Given the exponential growth of GEOINT data, the increasing complexity of missions, and the rapid evolution of technology, it begs the question: what is the field’s future direction? As emerging technology advances, GEOINT practitioners must determine how to utilize people and technology effectively.
The report, GEOINT: Surveying the 10-Year Horizon, recently released by MeriTalk in partnership with the U.S. Geospatial Intelligence Foundation (USGIF), Hitachi Vantara Federal, and Rubrik Federal, surveyed 100 Federal government, state and local government, and higher education stakeholders to gather their perspectives on the future state of GEOINT.
What are the key research findings?
At the top of the list of considerations is data. Approximately 70% of respondents say their organization has far more GEOINT data than they can analyze. Officials recognize the need to improve data analytics to extract, mine, and action data to make more intelligent decisions. Some of the sources to enhance data analytics include:
- Treating data as a strategic asset
- Building with customers in mind
- Increasing the use of artificial intelligence (AI), cloud, and high-performance computing
The data challenge starts with improving the ability to ingest the wide variety and velocity of data from disparate sources. It is difficult for GEOINT organizations to correlate data from any source to create the right connections, cleanse it and make it actionable. Organizations recognize that data is only valuable when they have the technology and processes to effectively collect, review and action data from the edge and feed it back to the core. Yet, technology will play a significant role in helping organizations better manage their data, but according to the survey, 82% agree government organizations are underutilizing GEOINT-focused technology. Less than half of stakeholders are confident in their GEOINT-related capabilities to collect, analyze and secure data.
Of course, it wouldn’t be a current survey about data if AI were not a topic. Of those surveyed, 84% agree that accelerating the adoption of AI-enabled GEOINT capabilities is imperative to expedite mission outcomes. Yet, more organizations need strategies to adapt AI technologies and procedures. It’s no surprise that those embracing AI and working to incorporate it into their plan feel more confident about their organization’s future ability to take advantage of more advanced technology that will help them best manage and utilize their data.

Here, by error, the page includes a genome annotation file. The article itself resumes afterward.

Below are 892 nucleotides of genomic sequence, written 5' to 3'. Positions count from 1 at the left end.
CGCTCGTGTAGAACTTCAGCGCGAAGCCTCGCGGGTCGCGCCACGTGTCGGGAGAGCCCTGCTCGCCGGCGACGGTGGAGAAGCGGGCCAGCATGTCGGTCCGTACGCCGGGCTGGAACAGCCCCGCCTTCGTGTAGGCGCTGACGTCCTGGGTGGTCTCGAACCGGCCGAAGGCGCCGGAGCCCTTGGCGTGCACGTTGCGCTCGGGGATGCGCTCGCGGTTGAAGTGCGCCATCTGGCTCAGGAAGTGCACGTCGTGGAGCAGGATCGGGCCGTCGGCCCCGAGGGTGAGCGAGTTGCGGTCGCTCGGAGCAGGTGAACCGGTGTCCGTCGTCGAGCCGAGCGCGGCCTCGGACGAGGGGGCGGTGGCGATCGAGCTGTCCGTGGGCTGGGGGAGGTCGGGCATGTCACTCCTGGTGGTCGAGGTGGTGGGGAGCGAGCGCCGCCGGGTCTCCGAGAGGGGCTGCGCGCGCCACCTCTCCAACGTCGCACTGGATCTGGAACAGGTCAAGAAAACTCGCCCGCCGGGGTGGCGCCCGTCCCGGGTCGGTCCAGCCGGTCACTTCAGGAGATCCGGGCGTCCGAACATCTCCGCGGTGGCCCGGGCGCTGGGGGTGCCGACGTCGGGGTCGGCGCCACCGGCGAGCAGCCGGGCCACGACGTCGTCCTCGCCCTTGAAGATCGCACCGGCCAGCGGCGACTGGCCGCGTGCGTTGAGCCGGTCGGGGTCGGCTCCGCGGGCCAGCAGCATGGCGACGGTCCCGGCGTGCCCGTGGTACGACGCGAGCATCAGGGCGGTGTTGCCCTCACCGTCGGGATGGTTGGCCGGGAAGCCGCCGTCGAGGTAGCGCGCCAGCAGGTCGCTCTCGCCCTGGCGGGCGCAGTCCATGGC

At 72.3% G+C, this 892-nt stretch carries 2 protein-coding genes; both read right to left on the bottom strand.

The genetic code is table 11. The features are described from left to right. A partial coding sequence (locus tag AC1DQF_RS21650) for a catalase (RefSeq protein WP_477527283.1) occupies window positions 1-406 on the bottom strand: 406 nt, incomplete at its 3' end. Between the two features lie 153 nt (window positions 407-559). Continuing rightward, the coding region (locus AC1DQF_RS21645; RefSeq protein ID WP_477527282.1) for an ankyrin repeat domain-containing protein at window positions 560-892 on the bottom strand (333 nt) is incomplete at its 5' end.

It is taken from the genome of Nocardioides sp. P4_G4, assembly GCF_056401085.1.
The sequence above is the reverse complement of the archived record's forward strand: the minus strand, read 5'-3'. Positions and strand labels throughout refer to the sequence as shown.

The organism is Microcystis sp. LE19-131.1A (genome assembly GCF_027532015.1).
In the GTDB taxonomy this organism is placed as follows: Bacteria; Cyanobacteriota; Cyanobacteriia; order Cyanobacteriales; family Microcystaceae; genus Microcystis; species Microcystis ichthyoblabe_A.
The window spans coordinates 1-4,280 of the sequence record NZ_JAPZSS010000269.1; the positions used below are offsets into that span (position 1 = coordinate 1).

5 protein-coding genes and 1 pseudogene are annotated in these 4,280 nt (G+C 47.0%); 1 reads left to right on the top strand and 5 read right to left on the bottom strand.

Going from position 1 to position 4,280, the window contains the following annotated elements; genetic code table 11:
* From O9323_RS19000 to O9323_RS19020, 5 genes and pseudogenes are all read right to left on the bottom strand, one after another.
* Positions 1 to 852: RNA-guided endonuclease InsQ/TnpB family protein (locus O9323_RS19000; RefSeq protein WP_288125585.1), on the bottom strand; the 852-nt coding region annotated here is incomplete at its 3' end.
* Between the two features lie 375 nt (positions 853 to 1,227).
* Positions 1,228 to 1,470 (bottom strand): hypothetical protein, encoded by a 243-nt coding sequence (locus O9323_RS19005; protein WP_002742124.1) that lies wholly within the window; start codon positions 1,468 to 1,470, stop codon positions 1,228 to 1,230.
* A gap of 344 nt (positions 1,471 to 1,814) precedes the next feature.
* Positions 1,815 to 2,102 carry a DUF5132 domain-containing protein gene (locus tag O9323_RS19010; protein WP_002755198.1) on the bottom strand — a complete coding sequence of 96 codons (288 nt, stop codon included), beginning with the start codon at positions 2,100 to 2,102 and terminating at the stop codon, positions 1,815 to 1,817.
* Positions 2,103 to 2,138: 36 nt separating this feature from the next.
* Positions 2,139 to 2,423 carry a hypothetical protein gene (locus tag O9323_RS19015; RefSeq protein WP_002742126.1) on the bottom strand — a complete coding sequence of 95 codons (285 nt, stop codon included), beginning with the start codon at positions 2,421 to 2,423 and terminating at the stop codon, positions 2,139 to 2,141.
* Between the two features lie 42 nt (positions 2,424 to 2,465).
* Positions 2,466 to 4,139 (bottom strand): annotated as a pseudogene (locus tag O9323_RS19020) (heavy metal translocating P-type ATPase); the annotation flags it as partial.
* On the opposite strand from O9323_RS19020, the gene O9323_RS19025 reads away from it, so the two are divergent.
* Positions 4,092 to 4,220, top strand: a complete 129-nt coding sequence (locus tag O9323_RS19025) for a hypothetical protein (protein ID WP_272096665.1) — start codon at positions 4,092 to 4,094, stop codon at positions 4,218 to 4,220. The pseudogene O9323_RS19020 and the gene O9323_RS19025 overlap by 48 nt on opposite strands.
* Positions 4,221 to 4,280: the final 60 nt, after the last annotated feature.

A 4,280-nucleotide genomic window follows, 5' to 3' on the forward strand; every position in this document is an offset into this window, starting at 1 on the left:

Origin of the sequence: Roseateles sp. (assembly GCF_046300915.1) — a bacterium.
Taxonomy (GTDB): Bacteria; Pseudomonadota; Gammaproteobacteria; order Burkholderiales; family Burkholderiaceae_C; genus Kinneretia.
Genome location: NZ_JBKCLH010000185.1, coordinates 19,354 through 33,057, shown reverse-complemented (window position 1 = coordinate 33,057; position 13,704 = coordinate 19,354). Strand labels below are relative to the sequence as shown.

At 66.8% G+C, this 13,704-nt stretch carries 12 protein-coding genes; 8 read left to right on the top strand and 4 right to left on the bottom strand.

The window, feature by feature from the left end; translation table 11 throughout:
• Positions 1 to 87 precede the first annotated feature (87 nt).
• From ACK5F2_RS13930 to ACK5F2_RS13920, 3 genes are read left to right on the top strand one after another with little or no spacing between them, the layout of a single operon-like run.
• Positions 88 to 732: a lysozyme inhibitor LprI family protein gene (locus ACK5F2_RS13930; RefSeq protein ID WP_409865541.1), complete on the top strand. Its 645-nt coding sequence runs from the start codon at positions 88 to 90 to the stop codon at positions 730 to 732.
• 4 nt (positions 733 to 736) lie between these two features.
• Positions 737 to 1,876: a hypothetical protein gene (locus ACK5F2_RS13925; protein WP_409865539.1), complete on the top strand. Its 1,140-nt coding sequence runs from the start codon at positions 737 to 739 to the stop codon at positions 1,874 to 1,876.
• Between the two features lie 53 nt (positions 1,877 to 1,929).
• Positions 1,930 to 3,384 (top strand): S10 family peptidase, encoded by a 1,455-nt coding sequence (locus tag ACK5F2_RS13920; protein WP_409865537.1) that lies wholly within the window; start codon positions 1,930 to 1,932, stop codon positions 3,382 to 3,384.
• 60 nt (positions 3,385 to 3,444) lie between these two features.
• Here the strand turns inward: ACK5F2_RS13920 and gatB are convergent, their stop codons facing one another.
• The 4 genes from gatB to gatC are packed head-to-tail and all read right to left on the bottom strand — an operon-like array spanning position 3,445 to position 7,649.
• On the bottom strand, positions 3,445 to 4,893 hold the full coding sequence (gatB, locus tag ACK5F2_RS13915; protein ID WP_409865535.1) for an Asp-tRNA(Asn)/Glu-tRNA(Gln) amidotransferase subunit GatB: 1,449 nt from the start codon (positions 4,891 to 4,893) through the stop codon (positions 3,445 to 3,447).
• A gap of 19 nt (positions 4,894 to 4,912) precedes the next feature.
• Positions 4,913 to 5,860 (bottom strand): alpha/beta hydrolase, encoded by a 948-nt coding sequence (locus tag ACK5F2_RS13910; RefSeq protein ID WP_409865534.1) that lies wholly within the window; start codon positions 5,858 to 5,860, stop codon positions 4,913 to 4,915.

In addition to technology improvements, GEOINT leaders see a need to focus on their workforce to develop specific employee capabilities in the areas of critical thinking and data visualization. Technology will help improve data visibility, but GEOINT professionals need to know what questions to ask of their data and how to interpret their data to draw meaningful correlations and make impactful decisions. Only 39% are very confident in their data-driven decision-making.
What do the next ten years look like?
The good news is over 75% of GEOINT stakeholders are optimistic about the future of GEOINT and are already taking steps to plan for the future. Key areas of focus organizations are investing in to prepare for the following years include:
- Evaluated computing, network, and storage needs (46%)
- Increased workforce training (45%)
- Modernized infrastructure (42%)
- Improved cybersecurity hygiene (42%)
- Improved ability to leverage industry-leading technology (41%)
- Enhanced data standards/governance (38%)
- Accelerated cloud adoption (35%)
- Increased use of automation (35%)
- Appointed a leadership team to spearhead our strategy (34%)
- Created a formal strategy for our 10-year vision (33%)
The #1 imperative organizations called out to prepare for the future is to improve the adoption and integration of emerging technologies. Yet, the biggest challenge holding organizations back will be the workforce skills gap they anticipate managing and best leveraging these new technologies. Most technology considerations will be for data analytics and cloud computing solutions.
The future is bright for GEOINT organizations. They are aware of their data’s impact on their organizations and are already thinking about overcoming challenges to access and manage their data effectively. Starting with a plan that best leverages organizations’ people, technology, and processes will help GEOINT organizations best prepare for what is to come.
For more report results and recommendations for GEOINT organizations to address many of the topics outlined in the report, download your copy GEOINT: Surveying the 10-Year Horizon.